“Bottom Line? The gay “marriage” lobby and their allies in the MN Legislature view Minnesotans of faith as “bigots” and will punish them accordingly using MN Human Rights laws—forcing men and women of faith to choose between their livelihood and their convictions.
“That is not acceptable.” Continue reading
Filed under Citizenship, Etiquette and manners, Family, Gender and Sex, Government & Politics, Love, Religion and Philosophy, Rights, Romance and Relationships, The Internet, Unethical Websites
Jennifer Keeton was expelled from the graduate program at Georgia’s Augusta State University in 2010 because her Christian religious convictions dictate that homosexuality is sinful and voluntary conduct, rather than an innate sexual orientation. A court upheld the school’s right to expel her on the basis that her beliefs made it impossible for her to meet their counseling standards, which the court ruled were neutral, and did not discriminate against her speech or religion.
The case may raise legitimate constitutional issues. The Alliance Defense Fund (ADF), a conservative legal group, and Constitutional Law professor Eugene Volokh (of Volokh Conspiracy fame) are assisting Keaton as she attempts to get reinstated. Ethically, however, I don’t think she has a leg to stand on.
In fact, I think her position resembles the old Dudley Moore-Peter Cook comedy routine where Moore is one-legged amputee who cries foul at being “discriminated against” by a film director who refuses to consider him for the role of Tarzan:
Similarly, how can a counselor claim to be able to provide full and competent services when her attitude toward gays dictates an unsympathetic, hostile and scientifically discredited point of view? Continue reading
The offensive T-shirt design. Honest.
Hands On Originals is a T-shirt company in Lexington, Kentucky that is now under fire for refusing the business of the Gay and Lesbian Services Organization, which organizes Lexington’s annual gay pride festival every June. The organization wanted to print up some T-shirts, and the company told them to take their business somewhere else. The reason: the T-shirt company is a “Christian organization”, and the owners don’t want to assist in promoting a message that goes against their religious beliefs.
The Gay and Lesbian Services Organization filed a complaint, and now there will be an investigation to decide whether this violates Lexington’s Fairness Act, which protects people and organizations from discrimination based on sexual orientation or gender identity. Lexington’s mayor has weighed in against Hands On, and boycotts against the company and the closely related company Wildcat Wearhouse have been threatened. Meanwhile the attorney for the Alliance Defense Fund, which is representing the T-shirt company, argues that “No business owner should be forced to violate his conscience simply because someone demands it. The Constitution absolutely supports the rights of business owners to decline a request to support a message that conflicts with their deeply held convictions.”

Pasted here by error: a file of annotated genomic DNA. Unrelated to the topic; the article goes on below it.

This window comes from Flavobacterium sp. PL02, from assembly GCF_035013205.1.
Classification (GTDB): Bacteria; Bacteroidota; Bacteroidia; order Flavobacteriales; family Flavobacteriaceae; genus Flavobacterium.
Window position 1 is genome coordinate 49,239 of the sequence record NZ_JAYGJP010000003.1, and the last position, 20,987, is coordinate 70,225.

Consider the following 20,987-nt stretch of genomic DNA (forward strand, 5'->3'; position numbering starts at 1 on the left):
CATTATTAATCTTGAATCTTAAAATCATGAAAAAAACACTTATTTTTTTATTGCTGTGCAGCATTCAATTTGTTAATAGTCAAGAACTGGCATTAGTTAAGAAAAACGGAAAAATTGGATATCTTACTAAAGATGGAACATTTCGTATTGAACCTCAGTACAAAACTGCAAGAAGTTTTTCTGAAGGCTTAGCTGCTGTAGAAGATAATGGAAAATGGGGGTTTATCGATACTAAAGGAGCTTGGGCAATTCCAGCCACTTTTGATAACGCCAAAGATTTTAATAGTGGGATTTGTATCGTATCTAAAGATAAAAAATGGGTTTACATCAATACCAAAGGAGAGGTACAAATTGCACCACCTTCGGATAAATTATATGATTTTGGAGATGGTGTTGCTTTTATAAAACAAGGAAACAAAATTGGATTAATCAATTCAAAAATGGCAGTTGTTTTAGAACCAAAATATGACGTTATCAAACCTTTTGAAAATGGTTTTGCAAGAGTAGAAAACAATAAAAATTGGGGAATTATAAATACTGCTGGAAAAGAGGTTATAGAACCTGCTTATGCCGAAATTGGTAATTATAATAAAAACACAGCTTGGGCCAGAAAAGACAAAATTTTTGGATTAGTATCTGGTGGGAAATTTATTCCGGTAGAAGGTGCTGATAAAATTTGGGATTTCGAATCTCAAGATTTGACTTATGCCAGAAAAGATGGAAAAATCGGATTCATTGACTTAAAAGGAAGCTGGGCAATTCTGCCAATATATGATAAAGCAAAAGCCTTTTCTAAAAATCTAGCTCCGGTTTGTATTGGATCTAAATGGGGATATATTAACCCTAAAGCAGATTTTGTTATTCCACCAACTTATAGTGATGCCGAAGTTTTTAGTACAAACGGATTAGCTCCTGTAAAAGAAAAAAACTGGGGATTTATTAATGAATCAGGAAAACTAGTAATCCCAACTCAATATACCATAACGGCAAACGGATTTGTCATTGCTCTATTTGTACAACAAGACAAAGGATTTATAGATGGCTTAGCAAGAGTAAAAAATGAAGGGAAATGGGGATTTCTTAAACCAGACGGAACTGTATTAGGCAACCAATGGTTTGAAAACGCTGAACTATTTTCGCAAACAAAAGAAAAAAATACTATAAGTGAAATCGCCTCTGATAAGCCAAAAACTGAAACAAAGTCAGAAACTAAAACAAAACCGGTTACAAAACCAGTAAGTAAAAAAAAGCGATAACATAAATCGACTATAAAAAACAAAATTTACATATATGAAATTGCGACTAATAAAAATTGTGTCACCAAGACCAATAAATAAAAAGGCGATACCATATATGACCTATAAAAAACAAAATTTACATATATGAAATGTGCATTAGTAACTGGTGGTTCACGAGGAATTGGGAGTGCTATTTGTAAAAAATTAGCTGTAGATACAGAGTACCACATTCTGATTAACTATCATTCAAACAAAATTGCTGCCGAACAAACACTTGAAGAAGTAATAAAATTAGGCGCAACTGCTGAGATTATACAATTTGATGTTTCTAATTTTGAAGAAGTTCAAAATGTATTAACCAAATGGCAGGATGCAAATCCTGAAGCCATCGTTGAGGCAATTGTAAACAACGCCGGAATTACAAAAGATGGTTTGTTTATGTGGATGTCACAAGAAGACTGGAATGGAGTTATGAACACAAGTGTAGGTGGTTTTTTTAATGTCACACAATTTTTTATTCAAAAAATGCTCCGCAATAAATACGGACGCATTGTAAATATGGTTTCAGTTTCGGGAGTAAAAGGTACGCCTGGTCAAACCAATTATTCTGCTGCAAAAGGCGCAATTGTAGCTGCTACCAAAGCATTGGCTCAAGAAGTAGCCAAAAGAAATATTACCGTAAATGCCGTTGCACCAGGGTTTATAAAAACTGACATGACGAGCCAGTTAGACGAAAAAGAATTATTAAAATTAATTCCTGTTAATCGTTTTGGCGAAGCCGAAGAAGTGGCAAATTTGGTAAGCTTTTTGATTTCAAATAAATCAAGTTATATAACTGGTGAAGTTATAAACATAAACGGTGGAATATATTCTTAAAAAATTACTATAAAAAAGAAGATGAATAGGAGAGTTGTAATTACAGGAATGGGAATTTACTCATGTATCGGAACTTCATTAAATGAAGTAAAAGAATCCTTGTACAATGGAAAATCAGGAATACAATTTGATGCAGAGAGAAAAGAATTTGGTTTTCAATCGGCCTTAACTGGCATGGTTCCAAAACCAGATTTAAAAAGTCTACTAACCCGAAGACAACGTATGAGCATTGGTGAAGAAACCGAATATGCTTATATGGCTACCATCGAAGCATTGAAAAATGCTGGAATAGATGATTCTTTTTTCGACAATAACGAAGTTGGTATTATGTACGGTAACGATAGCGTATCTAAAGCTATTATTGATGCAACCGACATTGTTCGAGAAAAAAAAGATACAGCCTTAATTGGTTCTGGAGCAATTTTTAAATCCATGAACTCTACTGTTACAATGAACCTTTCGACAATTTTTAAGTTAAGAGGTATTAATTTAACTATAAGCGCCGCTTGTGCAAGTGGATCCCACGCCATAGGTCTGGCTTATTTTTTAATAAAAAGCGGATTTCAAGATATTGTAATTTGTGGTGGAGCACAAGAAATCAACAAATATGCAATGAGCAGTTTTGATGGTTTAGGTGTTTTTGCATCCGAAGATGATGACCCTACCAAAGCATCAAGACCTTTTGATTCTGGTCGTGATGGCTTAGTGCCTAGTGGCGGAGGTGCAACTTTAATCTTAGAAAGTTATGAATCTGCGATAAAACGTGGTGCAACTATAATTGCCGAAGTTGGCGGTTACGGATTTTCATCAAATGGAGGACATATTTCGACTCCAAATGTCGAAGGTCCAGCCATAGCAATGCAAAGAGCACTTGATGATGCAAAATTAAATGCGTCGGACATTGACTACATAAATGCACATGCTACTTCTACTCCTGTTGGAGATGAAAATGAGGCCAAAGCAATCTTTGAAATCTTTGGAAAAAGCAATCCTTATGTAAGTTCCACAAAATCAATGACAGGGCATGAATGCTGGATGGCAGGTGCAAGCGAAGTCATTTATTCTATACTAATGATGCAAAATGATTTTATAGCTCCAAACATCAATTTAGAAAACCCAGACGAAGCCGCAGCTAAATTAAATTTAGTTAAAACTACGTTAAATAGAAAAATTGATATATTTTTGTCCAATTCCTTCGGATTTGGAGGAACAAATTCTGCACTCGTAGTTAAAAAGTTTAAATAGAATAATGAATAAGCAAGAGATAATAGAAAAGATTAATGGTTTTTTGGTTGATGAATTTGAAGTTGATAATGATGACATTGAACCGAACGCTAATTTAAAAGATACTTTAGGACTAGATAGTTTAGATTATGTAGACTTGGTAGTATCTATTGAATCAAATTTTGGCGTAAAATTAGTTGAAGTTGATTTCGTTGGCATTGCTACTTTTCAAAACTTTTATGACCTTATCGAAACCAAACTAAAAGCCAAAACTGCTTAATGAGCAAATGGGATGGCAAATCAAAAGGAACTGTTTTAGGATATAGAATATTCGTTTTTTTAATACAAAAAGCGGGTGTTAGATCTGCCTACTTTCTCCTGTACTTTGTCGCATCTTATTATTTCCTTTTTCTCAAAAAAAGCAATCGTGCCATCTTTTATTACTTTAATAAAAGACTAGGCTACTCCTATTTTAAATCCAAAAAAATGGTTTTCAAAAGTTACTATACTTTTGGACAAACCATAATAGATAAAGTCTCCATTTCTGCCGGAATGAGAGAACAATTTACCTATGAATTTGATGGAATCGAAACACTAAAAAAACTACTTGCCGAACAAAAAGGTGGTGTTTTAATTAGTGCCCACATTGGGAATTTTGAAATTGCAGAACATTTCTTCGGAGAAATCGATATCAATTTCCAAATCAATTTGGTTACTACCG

I am not going to comment on the legal and constitutional issues, but the ethical issue is clear. Should society respect the choice of a business to refuse to provide products or services to groups, individuals or causes it opposes or objects to on moral or religious grounds? Continue reading
I'd rather celebrate Ganesh's birthday than L. Ron Hubbard's, but that's just me.
South Brunswick, New Jersey schools have announced that they will henceforth close for two days every year in honor of…Diwali. Quick—what religion celebrates Diwali? The answer is the Hindu faith.
That does it, I think. The canary has officially croaked, and there is no way to sugar-coat it, not that anyone wants a sugar-coated dead canary anyway. State, local and national governments need to cut all ties with religious holidays now, before Americans who observe Gantan-sai, Dia de los Reyes, Maghi, Timkat, Imbolc, L. Ron Hubbard birthday, Ostara, Khordad Sal, Ramayana, Visakha Puja, Declaration of the Bab, Ascension of Baha’u’llah and somebody’s god somewhere knows what else start suing every city council in sight, Bill O’Reilly starts screaming about the war on Christianity, and Michele Bachmann gives speeches about how everyone knows America is a Christian nation, because the Founders, you know, like Charles Dickens, Abraham Lincoln and Jerry Falwell, wanted it that way. Continue reading
George Washington continues to be a source of wonder, wisdom, and ethical clarity.
Every year in August, Touro Synagogue in Newport, Rhode Island hosts a reading of President George Washington’s 1790 letter to “the Hebrew congregation in Newport, Rhode Island.” Before this month, I was unaware of either the celebration or the letter, I am ashamed to say. In it, the first President laid out clearly the ideals of religious freedom to be embraced by our fledgling nation, to a group that had reason to do doubt whether they would be welcome to worship as they pleased.
For generations, the Hebrew community that ultimately settled in Newport had been fleeing religious persecution. The same year Christopher Columbus arrived in the New World, in 1492, Spain enacted a policy forcing Jews to convert to Christianity or leave the country. Thousands sought refuge in the Netherlands, the Caribbean Islands and South America, only to be pursued by the Spanish Inquisition. Continue reading